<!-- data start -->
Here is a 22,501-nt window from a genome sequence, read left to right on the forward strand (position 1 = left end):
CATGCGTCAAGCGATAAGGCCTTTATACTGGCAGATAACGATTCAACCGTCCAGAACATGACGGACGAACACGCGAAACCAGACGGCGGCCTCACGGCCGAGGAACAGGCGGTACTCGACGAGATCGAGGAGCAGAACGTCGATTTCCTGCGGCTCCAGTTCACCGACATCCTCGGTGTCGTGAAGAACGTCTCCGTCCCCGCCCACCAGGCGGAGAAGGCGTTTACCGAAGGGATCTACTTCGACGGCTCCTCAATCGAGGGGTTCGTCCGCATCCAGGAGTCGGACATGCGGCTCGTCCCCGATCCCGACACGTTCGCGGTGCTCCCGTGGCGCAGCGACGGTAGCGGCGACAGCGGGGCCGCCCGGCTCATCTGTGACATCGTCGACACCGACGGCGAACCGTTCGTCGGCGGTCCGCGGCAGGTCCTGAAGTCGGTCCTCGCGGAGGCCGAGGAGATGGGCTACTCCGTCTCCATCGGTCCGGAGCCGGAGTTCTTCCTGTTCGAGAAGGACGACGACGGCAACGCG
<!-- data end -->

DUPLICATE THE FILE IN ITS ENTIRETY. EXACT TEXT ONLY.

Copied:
Here is a 22,501-nt window from a genome sequence, read left to right on the forward strand (position 1 = left end):
CATGCGTCAAGCGATAAGGCCTTTATACTGGCAGATAACGATTCAACCGTCCAGAACATGACGGACGAACACGCGAAACCAGACGGCGGCCTCACGGCCGAGGAACAGGCGGTACTCGACGAGATCGAGGAGCAGAACGTCGATTTCCTGCGGCTCCAGTTCACCGACATCCTCGGTGTCGTGAAGAACGTCTCCGTCCCCGCCCACCAGGCGGAGAAGGCGTTTACCGAAGGGATCTACTTCGACGGCTCCTCAATCGAGGGGTTCGTCCGCATCCAGGAGTCGGACATGCGGCTCGTCCCCGATCCCGACACGTTCGCGGTGCTCCCGTGGCGCAGCGACGGTAGCGGCGACAGCGGGGCCGCCCGGCTCATCTGTGACATCGTCGACACCGACGGCGAACCGTTCGTCGGCGGTCCGCGGCAGGTCCTGAAGTCGGTCCTCGCGGAGGCCGAGGAGATGGGCTACTCCGTCTCCATCGGTCCGGAGCCGGAGTTCTTCCTGTTCGAGAAGGACGACGACGGCAACGCG